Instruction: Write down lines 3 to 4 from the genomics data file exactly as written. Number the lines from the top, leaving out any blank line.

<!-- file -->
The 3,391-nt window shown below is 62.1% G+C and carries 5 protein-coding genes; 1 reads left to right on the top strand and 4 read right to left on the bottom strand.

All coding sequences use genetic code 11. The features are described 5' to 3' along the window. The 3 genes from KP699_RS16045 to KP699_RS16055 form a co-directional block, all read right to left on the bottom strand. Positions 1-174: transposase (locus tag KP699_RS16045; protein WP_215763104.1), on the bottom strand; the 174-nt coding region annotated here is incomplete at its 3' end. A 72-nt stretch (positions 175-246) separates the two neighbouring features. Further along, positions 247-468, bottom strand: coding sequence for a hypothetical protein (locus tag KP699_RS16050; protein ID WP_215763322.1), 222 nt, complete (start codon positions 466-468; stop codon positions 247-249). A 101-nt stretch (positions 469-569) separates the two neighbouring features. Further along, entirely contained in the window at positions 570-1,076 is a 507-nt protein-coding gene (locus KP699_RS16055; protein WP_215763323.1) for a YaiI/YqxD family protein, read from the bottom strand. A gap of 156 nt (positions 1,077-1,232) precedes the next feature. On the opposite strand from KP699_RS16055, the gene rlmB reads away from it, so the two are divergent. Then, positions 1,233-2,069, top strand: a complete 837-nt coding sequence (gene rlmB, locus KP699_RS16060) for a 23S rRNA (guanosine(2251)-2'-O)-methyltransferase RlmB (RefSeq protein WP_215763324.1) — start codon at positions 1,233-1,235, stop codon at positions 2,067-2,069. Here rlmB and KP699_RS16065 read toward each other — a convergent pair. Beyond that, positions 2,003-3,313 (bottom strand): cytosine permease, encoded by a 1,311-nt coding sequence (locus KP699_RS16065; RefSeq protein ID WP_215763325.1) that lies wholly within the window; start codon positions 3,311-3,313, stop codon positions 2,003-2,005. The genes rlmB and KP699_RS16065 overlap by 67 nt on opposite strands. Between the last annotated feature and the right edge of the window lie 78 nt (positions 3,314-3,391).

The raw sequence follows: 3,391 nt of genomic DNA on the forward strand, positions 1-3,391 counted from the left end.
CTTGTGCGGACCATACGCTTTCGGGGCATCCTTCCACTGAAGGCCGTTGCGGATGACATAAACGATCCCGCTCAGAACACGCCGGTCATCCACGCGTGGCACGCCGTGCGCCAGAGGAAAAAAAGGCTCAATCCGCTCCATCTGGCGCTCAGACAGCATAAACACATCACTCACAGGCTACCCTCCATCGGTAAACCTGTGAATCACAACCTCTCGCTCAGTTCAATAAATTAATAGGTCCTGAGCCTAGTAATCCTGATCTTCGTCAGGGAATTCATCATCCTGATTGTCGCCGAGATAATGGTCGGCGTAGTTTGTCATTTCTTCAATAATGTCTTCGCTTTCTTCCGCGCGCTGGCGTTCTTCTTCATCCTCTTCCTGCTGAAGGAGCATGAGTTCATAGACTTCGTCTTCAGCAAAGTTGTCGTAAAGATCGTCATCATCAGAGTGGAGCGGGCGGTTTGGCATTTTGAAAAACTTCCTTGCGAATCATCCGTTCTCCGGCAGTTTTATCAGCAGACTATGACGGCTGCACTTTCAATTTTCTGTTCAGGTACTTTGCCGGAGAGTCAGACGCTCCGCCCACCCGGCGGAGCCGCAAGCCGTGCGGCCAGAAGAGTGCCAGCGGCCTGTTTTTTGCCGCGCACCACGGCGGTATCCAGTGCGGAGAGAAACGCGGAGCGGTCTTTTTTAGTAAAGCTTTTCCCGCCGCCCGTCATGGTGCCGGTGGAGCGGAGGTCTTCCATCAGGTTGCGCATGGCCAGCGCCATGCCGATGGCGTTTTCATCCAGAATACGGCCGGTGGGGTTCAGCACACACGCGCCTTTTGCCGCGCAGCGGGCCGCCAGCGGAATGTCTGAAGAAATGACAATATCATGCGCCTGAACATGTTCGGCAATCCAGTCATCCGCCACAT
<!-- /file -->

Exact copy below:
The raw sequence follows: 3,391 nt of genomic DNA on the forward strand, positions 1-3,391 counted from the left end.
CTTGTGCGGACCATACGCTTTCGGGGCATCCTTCCACTGAAGGCCGTTGCGGATGACATAAACGATCCCGCTCAGAACACGCCGGTCATCCACGCGTGGCACGCCGTGCGCCAGAGGAAAAAAAGGCTCAATCCGCTCCATCTGGCGCTCAGACAGCATAAACACATCACTCACAGGCTACCCTCCATCGGTAAACCTGTGAATCACAACCTCTCGCTCAGTTCAATAAATTAATAGGTCCTGAGCCTAGTAATCCTGATCTTCGTCAGGGAATTCATCATCCTGATTGTCGCCGAGATAATGGTCGGCGTAGTTTGTCATTTCTTCAATAATGTCTTCGCTTTCTTCCGCGCGCTGGCGTTCTTCTTCATCCTCTTCCTGCTGAAGGAGCATGAGTTCATAGACTTCGTCTTCAGCAAAGTTGTCGTAAAGATCGTCATCATCAGAGTGGAGCGGGCGGTTTGGCATTTTGAAAAACTTCCTTGCGAATCATCCGTTCTCCGGCAGTTTTATCAGCAGACTATGACGGCTGCACTTTCAATTTTCTGTTCAGGTACTTTGCCGGAGAGTCAGACGCTCCGCCCACCCGGCGGAGCCGCAAGCCGTGCGGCCAGAAGAGTGCCAGCGGCCTGTTTTTTGCCGCGCACCACGGCGGTATCCAGTGCGGAGAGAAACGCGGAGCGGTCTTTTTTAGTAAAGCTTTTCCCGCCGCCCGTCATGGTGCCGGTGGAGCGGAGGTCTTCCATCAGGTTGCGCATGGCCAGCGCCATGCCGATGGCGTTTTCATCCAGAATACGGCCGGTGGGGTTCAGCACACACGCGCCTTTTGCCGCGCAGCGGGCCGCCAGCGGAATGTCTGAAGAAATGACAATATCATGCGCCTGAACATGTTCGGCAATCCAGTCATCCGCCACAT